The Bottom Line on Drumming
About Drumming and Drum Circles
What is a drum circle? A drum circle is a musical gathering. But a drum circle is more than just the instruments and the act of drumming; it is also the shared experience of the participants. The drums and drumming are the vehicles that take the group to its final destination - a place where everyone has a voice and is empowered to use it, and where the creative spirit is shared by everyone in the circle. A drum circle is really a people circle.
A drum circle can be simply defined as "a group of people working together to create in-the-moment music using drums and percussion instruments." Key words and phrases are group, working together, create, and in-the-moment. A drum circle is not a percussion ensemble performing a prepared piece of music, or a drumming class led by a teacher, nor any group that is re-creating music it has played before. It's a unique event that is spontaneously created by the participants, preferably with the help of a facilitator - a musical guide who helps the group achieve its goals.
The Science Behind Corporate Drumming
The economic and health benefits of drumming have been scientifically researched and documented in many major publications including USA Today, The Washington Post, and The Los Angeles Times, and several top medical journals. Scientists have found that corporate drumming can increase employee retention, improve mood, and reduce stress levels – all of which can have a big impact when it comes down to the bottom line.
The Bottom Line on Drumming
The bottom line is that drumming saves money, according to the findings of a study (Bittman, et al., 2004). When employees of a Pennsylvania company participated in drumming sessions with their co-workers, economic analysts projected a 18.3% reduction in turnover, saving the company $89,100 in costs associated with training new hires. That’s a return on investment of $60.57 saved for every dollar invested! Moreover, study author Dr. Barry Bittman found that six weeks after the sessions ended, participants continued to report a 62 percent improvement in mood, suggesting that the benefits of drumming can continue long after the music has ended.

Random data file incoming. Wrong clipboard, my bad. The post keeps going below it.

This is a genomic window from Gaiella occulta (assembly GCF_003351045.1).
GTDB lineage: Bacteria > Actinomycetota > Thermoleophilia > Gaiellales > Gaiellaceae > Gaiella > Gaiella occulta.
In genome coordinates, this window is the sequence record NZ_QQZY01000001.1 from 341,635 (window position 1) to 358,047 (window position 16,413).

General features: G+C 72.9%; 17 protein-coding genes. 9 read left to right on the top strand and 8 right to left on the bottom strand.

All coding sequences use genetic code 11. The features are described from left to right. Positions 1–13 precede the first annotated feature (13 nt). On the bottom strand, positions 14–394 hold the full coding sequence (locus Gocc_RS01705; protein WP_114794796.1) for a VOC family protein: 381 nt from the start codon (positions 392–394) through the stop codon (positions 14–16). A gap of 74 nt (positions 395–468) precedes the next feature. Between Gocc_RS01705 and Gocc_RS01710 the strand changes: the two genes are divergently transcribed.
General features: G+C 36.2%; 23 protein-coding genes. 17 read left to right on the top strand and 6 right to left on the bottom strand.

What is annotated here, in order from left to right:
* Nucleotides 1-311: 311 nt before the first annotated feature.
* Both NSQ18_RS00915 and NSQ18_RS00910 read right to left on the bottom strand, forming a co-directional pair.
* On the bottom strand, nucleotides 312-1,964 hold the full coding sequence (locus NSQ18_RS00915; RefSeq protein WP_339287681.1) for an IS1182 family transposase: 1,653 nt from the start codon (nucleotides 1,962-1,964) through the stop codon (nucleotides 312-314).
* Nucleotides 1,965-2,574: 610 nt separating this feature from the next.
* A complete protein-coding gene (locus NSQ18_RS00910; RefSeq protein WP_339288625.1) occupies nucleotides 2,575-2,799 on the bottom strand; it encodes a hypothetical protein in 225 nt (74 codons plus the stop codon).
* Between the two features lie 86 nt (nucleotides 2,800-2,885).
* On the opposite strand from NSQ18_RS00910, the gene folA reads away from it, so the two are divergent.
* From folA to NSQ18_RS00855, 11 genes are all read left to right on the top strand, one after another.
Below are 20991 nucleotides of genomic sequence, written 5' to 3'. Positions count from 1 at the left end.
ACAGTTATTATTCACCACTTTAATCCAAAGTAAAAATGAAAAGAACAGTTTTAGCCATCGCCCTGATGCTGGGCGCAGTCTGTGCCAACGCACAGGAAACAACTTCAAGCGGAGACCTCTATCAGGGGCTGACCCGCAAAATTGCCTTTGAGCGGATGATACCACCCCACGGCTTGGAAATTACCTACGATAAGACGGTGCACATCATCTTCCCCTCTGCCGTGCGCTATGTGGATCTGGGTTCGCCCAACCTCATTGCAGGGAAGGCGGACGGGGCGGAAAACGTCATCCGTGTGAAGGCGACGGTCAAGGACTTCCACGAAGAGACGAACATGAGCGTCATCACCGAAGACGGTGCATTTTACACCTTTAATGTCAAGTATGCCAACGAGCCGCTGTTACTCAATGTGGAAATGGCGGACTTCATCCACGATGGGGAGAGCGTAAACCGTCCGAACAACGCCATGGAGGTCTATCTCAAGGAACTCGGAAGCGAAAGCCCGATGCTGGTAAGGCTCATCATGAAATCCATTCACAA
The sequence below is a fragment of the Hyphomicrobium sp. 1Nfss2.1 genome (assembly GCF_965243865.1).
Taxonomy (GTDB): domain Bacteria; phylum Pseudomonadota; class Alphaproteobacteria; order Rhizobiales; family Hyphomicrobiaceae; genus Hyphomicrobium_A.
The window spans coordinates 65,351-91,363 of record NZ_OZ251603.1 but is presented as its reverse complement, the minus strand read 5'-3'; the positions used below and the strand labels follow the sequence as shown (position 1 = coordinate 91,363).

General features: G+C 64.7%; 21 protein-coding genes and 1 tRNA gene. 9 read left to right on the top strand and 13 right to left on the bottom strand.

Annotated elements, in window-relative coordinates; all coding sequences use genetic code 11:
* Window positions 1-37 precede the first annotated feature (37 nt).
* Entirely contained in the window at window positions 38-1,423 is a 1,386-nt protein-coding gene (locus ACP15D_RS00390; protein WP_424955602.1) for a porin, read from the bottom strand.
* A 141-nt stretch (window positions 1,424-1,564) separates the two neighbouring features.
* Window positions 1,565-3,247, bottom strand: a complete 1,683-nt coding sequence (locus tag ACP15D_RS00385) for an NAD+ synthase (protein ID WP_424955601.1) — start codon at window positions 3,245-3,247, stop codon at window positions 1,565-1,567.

Corporate employees participating in a drumming research study reported a 20.7% reduction in stress. Medical scientists have shown that drumming alleviates the body’s response to stress and increases the disease fighting activity of circulating white blood cells called Natural Killer Cells. (Bittman, Berk, Felten, Westengard, Simonton, Pappas, Ninehouser, 2001, Alternative Therapies, Vol. 7, No. 1).
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Toyota’s Associate Development Manager, Ron "R.J." Johnson, says drumming is “a powerful metaphor for high-performance teaming and what those high-performance teams can look like," Toyota recently spent $20,000 to outfit a drumming room on the top floor of its training center in Torrance, CA. Drum circles are held about twice a week, and more than 3,000 Toyota associates have participated in drum circles (“Corporate Drumming,” American Music Making Conference, 2003).
After participating in six one-hour drumming sessions with their co-workers, employees reported a 17.1% decrease in fatigue, a 6.3% increase in productivity, and a 6.4% increase in vigor/activity (Bittman, et. Al., 2003)
When employees of a long-term care facility participated in drum circles employee turnover dropped by 18.3%. Total annual savings to the industry for such a decrease in turnover is projected to be more than $1.46 billion. (Bittman, et. Al., 2003).
Long Term Morale
Co-workers of the Wesbury United Methodist Retirement Community experienced nearly a 50% improvement in mood after participating in drumming, including a reduction in feelings of depersonalization, dejection, and hostility. Six weeks later the same employees showed more than a 62% improvement in mood (Bittman, et. Al., 2003).
Training and Development Drum Circles
Drum circles are used in business and professional settings as a developmental tool to illustrate the principles and advantages of teamwork, the value of diverse abilities, and the benefits of developing camaraderie among co-workers. Many corporations seeking to provide beneficial activities for their employees look to drum circles as a way to promote a sense of partnership, reduce stress, and encourage healthy peer relationships.
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Benefits of training & development drum circles include:
- illustrating the benefits of diversity;
- showing that by cooperating, people can achieve more together than they could alone (synergy);
- new and strengthened peer relationships, created through cooperation, that carry over into the workplace
- Interactive programmes develop confidence, communication and motivation. Each participant takes away a real sense of personal achievement and enjoyment.
This helps build a happier workplace by:
- Creating strong working relationships and team spirit
- Promoting effective communication
- Experiencing and developing coaching skills
- Building cooperation and interaction
The Outcomes You Can Expect for Your Organisation
Corporate drumming creates a powerful metaphor for effective teamwork, while improving mood and decreasing fatigue. The results you can expect for your organisation is that drumming will:
- Reduce Stress
- Boost morale
- Re-ignite purpose
- Improve employee loyalty
- Infuse creativity
- Increase workplace satisfaction
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